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Assassin bugs are in the order of insects referred to as “true bugs” by biologists. Their colors vary among the thousands of species of Assassin Bugs, but all have a long, narrow head distinct from the wide body, long antennae, and nimble front legs good for grabbing other insects for food. Many have bright colors to warn predators that the bug is poisonous and not an easy meal. Found on the wall of my laundry room, near some plants, it was raining hard that afternoon.
A few species of assassin bug, in the subfamily of kissing bugs, can transmit Chagas’ Disease. The common name comes from the bug’s tendency to bite a sleeping human on the face. Parasites living inside the kissing bug can pass from the bug to the sleeping victim through the bite wound or through a membrane on the face. Over many years, this parasite will slowly cause detriment to the host that can eventually be fatal. One of the most harmful effects of Chagas’ Disease is chronic heart failure. Millions suffer from this disease every year from parts of Mexico to South America but the disease is not at all a widespread threat in Costa Rica. Areas of risk are almost always rural, and high-risk areas are often where human dwellings have thatched roofing or grass components.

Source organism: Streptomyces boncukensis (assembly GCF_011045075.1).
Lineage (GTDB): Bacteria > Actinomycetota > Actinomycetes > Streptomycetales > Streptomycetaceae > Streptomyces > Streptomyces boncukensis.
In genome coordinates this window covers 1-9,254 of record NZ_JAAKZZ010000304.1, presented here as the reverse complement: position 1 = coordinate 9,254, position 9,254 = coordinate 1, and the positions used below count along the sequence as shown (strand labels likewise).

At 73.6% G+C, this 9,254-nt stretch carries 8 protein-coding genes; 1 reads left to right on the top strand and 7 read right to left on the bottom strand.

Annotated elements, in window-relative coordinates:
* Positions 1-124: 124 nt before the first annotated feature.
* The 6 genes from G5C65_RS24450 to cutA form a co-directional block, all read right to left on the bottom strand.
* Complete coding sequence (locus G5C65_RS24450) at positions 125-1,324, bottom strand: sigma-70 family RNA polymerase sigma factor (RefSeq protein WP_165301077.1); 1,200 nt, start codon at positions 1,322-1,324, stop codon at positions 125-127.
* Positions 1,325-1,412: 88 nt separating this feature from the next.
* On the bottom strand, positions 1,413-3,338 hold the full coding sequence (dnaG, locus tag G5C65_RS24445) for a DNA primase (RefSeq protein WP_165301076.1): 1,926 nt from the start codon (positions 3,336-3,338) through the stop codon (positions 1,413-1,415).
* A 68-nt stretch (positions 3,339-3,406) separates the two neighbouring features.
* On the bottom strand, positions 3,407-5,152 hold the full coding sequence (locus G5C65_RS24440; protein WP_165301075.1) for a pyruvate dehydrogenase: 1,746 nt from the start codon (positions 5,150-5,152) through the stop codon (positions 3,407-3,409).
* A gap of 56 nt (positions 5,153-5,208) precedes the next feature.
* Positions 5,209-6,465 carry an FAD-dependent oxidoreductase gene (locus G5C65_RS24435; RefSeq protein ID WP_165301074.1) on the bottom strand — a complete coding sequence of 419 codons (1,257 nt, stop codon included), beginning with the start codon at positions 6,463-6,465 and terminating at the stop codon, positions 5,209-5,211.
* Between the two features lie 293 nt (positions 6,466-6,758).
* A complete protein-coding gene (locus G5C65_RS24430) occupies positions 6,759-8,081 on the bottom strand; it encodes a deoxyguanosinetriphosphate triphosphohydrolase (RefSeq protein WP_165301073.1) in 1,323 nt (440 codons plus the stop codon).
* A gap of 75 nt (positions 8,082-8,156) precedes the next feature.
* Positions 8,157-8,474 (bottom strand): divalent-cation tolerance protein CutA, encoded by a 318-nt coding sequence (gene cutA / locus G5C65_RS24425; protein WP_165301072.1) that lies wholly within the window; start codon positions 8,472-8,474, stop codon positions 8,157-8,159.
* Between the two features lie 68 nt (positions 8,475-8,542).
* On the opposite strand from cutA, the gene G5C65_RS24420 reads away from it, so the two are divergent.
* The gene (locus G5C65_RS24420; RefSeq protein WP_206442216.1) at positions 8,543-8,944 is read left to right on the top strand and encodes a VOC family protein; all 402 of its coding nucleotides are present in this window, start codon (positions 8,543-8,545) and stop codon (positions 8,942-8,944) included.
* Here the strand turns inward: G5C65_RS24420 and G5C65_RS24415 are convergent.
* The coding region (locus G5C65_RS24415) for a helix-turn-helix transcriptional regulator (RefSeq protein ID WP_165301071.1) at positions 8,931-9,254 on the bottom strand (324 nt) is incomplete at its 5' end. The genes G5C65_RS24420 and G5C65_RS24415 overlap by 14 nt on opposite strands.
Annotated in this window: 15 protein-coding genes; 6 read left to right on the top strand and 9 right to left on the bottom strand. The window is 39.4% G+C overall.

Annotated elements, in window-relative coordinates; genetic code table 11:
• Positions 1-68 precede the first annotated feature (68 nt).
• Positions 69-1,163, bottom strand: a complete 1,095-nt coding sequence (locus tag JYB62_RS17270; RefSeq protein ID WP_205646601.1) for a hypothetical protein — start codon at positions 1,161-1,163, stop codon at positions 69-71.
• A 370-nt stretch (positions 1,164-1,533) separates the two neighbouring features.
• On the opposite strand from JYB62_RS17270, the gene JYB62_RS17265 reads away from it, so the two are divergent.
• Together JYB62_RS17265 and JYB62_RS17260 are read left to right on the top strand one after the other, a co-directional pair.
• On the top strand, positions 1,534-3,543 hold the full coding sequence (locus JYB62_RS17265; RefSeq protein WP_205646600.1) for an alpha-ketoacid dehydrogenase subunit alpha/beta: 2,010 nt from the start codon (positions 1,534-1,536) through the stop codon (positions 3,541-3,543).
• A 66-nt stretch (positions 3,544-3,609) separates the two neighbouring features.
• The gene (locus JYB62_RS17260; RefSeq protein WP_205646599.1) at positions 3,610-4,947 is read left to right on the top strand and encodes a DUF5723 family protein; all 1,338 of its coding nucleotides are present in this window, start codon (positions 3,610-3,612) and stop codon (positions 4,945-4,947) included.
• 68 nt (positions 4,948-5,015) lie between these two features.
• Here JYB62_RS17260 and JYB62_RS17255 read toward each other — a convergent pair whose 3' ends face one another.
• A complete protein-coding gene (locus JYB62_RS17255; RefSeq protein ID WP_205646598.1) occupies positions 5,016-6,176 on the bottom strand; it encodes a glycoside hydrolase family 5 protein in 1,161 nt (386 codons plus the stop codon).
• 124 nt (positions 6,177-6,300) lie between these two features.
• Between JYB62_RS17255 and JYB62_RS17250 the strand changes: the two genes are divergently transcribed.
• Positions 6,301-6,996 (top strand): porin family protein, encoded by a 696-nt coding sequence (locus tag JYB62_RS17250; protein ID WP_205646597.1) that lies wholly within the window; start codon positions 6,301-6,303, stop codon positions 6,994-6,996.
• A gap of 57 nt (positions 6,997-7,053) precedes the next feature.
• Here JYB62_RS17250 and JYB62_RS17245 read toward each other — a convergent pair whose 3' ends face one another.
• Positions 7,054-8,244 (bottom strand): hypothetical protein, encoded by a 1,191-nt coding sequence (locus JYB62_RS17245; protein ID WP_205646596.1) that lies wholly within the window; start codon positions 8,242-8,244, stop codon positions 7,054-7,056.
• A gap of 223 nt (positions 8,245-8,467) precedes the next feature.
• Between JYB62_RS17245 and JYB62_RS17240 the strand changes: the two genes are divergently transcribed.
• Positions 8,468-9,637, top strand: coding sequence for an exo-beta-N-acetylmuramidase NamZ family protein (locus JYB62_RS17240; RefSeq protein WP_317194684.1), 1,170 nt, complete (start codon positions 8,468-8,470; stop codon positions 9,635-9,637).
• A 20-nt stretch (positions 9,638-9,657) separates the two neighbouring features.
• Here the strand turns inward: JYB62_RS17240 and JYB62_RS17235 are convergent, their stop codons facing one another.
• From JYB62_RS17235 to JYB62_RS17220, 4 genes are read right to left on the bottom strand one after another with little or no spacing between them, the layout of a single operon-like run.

Spotted on Oct 14, 2013
Submitted on Oct 15, 2013
and 1 other person favorited this spotting